Arrive to your interview, leaving enough time for you to find the appropriate building or office, stop in the restroom, examine your appearance, and gain composure – about 15 minutes early. Make sure you bring extra copies of your resume, a pad to take notes on, and a pen – that works! Enclose these neatly in a portfolio, so that you are not struggling to find these during the interview.
From Concept to Promotion
During the interview, you will be painting a picture so that the interviewer can get to know you. Your interviewer has some concept of you based on the accomplishments you have cited on your resume. In the interview they will be looking for validation of your experiences, interpersonal skills, and to test if you would be a good match for the company and role.
Many interviewers will use a situational or behavioral interview approach to validate your work experience in which they will ask you to describe in detail a situation or challenge that demonstrates a specific skill. As you describe your experiences, use the STAR technique. Describe the Situation or Task you were presented with, the Action you took, and the Results. Spend the most time describing the action and results – how you made a difference. Remember not to speak negatively of your employers or co-workers even if the situation was negative or challenging. Focus on how you were able to turn a negative into a positive either for yourself or others.
Depending on the job level you are at, you may have several interviews. There may be a screening interview with someone from HR. Leverage this time to ask logistical questions, For example – questions about the interview team composition, questions about the prior incumbent in the role, how long it has been vacant, and the timeframe in which they are looking to fill the position.
Each subsequent interviewer may be interviewing you to assess specific skill sets or competencies. Try to understand the perspective of each interviewer by asking them to explain their role in the organization and the working relationship they would have with the person in the position you are applying for. This team of interviewers will later convene to compare observations and provide their recommendation on whether or not you are a viable candidate.
Given there may be several interviewees competing and bringing a comparable level of value to the table, the interviewer’s decision may be based on their connection with you. You may establish a connection by sharing aspects about your experience that you know will resonate with your interviewer’s interests or background, or by coming across in a way that conveys authenticity, and engenders trust and comfort. This is the part of the interview that is clearly “art” versus “science.” To this end, pay attention to your non-verbal behavior. Appear interested, by sitting up straight and/or leaning slightly forward. Appear engaged by keeping eye contact and providing affirming gestures. Even if you are nervous, appear composed by controlling any nervous habits you may have such as fidgeting, tapping your feet, or clenching. Take a deep breath and smile inwardly so that you appear confident. Make sure you are talking at a pace that the interviewer can follow. Don’t be afraid to use brief silence to think through a question or pause to check for understanding.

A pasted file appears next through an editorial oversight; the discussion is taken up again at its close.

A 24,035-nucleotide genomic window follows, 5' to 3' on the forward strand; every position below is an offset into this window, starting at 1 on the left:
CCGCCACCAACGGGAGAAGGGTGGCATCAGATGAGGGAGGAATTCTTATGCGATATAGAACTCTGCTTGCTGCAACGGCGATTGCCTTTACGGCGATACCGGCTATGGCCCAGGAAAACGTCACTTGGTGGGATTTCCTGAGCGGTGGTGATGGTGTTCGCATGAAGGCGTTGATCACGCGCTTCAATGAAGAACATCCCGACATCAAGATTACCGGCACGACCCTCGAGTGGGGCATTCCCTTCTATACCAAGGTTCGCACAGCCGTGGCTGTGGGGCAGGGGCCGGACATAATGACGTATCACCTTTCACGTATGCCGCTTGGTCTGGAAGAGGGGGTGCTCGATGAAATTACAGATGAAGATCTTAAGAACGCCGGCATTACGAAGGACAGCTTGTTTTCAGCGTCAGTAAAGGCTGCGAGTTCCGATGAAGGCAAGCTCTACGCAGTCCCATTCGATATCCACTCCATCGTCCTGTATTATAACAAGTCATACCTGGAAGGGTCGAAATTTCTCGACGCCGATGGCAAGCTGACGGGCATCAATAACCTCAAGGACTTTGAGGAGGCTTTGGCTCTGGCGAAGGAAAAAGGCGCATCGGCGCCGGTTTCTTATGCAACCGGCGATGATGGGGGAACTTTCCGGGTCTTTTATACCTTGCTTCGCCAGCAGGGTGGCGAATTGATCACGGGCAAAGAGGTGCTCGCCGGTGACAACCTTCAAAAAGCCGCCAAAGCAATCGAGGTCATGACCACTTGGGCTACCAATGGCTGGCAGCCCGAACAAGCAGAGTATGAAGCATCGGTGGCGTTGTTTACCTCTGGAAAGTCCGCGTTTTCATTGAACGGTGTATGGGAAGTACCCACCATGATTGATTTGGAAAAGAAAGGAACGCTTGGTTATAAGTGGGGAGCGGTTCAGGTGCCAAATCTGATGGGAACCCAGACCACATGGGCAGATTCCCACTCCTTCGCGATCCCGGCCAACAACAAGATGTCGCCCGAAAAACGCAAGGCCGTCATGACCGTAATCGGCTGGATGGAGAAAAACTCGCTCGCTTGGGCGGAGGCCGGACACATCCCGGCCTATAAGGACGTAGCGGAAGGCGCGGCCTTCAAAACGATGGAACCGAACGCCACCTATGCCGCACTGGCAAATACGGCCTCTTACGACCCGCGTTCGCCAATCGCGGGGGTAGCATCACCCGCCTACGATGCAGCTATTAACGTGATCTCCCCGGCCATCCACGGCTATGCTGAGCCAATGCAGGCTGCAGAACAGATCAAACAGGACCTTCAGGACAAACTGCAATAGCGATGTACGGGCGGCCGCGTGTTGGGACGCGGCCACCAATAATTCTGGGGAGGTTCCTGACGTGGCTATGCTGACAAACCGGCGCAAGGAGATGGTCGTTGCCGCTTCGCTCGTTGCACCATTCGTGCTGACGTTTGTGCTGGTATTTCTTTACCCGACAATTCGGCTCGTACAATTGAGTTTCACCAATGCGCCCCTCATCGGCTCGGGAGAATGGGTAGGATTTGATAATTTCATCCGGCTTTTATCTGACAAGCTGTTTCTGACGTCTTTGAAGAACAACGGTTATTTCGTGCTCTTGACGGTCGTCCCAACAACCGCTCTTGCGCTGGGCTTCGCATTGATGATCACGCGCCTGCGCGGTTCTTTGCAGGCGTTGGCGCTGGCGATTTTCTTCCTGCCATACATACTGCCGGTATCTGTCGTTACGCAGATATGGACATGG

Remember, during the interview you are promoting yourself, but it is also a mutual exchange. You are trying to find the best “buyer.” Make sure you have prepared some questions ahead of time so that you can gain a better understanding of the current and future direction of the role and company, the value of the role within the company, the work environment, any inherent challenges, and specific results you will be expected to deliver early on.
At the close of your interview, be sure to thank the interviewer for his or her time, ask about next steps, and get a sense of timing of when you will hear back from the company. A memorable and nice touch to keep you top of mind is to send a follow-up thank you note to each interviewer.